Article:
We can love a thing and still critique it. In fact, that’s the only way to really love a thing. Let’s be critical lovers and loving critics and open ourselves to the truth about where we are and where we’ve been. Instead of holding tight to the same old, failed patriarchies, let’s walk a new road, speak new languages. Today, let’s imagine a literature, a literary world, that carries this struggle for equity in its very essence, so that tomorrow it can cease to be necessary, and disappear.
— Daniel José Older
I am critiquing the literature assigned by the English department at Arcadia, because I love the English department. I love all of the professors I’ve had and what they’ve taught me. So I wanted to investigate — how diverse is the literature assigned at Arcadia? In other words, what’s our DWD (dead white dudes) ratio?
I got my data from the bookstore’s website by painstakingly inputting every class in the English department for the fall semester. I used google forms to analyze the data, which included the author’s gender, status as living or dead, language, and sexuality, if known.
I analyzed the authors instead of the content of the books because it’s important for us to read stories by our own voices’ writers — people of color writing about people of color, LGBTQ+ people writing about LGBTQ+ characters. It’s not diversity if it’s a white person writing about the experiences of another race, because they will never be able to completely capture those experiences.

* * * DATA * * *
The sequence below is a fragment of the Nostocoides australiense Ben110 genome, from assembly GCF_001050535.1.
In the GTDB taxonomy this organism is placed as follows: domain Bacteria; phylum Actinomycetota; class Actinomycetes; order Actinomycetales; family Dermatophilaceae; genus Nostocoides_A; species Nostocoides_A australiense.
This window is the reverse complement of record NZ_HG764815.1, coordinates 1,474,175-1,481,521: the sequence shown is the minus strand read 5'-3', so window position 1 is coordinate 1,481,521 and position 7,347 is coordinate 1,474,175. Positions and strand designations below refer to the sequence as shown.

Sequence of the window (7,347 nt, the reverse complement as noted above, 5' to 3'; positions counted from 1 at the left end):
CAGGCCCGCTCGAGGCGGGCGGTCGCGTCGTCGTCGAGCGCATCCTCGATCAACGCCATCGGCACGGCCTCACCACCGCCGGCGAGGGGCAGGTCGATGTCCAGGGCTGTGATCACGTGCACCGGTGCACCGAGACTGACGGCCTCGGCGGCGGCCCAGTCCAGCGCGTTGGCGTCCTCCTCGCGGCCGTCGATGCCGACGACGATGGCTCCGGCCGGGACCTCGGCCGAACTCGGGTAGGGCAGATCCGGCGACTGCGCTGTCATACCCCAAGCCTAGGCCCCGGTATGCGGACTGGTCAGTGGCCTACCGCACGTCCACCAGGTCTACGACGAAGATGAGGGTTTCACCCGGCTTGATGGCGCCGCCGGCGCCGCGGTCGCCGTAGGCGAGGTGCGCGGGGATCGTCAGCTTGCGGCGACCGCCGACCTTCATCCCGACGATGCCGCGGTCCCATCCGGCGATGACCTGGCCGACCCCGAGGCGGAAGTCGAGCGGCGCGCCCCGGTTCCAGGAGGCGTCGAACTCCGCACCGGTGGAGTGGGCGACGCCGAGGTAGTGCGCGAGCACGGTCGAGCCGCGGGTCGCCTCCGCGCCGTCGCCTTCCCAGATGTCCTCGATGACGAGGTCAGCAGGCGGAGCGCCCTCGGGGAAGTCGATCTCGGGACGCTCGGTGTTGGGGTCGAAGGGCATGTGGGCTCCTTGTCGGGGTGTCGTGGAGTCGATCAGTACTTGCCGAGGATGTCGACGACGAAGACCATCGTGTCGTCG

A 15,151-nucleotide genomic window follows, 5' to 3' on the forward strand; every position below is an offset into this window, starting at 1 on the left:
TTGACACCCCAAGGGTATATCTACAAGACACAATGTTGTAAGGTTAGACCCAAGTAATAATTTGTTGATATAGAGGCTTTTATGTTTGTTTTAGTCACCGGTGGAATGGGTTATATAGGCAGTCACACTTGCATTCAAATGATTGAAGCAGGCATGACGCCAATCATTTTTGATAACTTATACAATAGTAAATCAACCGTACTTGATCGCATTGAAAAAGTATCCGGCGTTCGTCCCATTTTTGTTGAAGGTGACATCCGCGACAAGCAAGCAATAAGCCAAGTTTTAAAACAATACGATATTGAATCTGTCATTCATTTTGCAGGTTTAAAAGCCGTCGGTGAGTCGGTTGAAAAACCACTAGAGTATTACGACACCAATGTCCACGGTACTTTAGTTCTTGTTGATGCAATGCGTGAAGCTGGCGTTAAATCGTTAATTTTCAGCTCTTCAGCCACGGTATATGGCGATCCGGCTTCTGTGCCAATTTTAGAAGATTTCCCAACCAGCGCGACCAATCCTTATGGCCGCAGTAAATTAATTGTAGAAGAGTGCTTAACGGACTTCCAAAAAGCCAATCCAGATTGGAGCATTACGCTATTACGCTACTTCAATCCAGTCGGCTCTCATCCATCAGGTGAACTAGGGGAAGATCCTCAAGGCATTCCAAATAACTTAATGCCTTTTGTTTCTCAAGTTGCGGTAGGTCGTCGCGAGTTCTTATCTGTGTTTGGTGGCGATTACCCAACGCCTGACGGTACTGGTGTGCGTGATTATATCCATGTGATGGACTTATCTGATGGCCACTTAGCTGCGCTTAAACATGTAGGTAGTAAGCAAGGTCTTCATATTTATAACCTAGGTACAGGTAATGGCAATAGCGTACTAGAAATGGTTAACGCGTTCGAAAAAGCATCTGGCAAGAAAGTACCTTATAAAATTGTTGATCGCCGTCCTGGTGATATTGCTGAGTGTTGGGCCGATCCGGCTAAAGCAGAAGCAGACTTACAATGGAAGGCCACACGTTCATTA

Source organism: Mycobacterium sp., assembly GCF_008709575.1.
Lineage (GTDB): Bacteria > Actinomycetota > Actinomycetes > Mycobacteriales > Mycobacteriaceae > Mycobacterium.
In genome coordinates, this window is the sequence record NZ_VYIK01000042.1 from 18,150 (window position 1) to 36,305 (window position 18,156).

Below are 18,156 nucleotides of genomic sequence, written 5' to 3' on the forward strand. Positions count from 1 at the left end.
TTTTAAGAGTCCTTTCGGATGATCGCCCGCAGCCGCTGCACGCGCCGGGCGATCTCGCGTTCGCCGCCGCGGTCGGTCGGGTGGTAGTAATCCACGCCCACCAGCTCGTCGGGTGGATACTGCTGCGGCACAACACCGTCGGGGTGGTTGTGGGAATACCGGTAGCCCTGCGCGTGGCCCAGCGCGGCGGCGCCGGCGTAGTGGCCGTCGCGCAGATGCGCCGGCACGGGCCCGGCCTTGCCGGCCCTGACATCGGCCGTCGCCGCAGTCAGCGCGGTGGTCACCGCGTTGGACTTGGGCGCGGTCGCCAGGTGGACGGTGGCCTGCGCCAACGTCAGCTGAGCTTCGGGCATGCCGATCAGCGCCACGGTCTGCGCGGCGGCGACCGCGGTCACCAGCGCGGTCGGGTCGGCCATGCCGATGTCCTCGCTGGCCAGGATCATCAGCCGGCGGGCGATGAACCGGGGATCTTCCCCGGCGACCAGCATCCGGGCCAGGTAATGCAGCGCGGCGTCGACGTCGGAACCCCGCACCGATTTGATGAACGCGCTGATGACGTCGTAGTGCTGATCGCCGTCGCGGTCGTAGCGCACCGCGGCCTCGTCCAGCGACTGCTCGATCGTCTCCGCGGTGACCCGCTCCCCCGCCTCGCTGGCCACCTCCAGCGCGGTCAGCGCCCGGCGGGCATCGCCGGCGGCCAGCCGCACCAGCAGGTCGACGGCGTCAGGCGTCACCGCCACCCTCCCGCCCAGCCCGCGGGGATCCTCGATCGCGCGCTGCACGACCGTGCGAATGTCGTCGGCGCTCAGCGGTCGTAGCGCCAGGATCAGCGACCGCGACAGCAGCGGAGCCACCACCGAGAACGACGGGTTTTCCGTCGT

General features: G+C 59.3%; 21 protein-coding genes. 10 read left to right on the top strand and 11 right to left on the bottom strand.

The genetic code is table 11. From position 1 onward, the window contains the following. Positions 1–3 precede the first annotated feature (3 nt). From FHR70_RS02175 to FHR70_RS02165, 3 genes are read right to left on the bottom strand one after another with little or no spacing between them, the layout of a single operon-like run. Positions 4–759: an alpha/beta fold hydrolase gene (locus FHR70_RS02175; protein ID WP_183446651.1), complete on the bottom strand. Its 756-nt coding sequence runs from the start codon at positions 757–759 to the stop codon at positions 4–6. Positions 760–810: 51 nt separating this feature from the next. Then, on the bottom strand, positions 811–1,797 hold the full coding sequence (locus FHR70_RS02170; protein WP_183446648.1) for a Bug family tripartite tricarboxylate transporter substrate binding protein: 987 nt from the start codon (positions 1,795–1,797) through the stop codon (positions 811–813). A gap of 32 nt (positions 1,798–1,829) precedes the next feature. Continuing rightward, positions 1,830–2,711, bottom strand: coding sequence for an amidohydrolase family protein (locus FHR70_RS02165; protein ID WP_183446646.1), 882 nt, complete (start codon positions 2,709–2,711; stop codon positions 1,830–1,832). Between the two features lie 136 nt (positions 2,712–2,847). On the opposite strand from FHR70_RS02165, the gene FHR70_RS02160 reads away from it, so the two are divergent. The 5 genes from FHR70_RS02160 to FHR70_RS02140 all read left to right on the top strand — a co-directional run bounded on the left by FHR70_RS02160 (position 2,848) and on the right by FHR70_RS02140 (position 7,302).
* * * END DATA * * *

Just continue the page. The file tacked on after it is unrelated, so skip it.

I was expecting much more gender disparity, but I was pleasantly surprised. Male and female authors seemed relatively equally assigned. The dead still outnumbered the living, a worrying statistic, which indicates that not enough contemporary authors are being assigned. Although there is certainly something to be said about “classic”’ novels, we can’t ignore the great writing that is being produced today, especially as a response to current events.
Some of the most worrying differences are how many more white writers and texts in English are assigned. Even though I didn’t track it, I noticed that almost all of the writers assigned were American. America doesn’t even make up five percent of the world’s population — we cannot assume that the majority of great writing in the world is done by Americans. And the racial disparity doesn’t even reflect the diversity in America, let alone in the world.
What can we do as students to fill in the blanks in our education? Can we find books translated from other languages, written by people in other countries? Can we seek out modern voices that are commenting on the world that we know today?
Arcadia is committed to providing a global education, and I would hope that applies to our literature. Even though we have wonderful classes that focus on travel literature and LGBTQ+ writers, most of our English classes focus on the canon. So can we redefine the classics in order to fit our diverse world?
Photo by Lyanne Rodriguez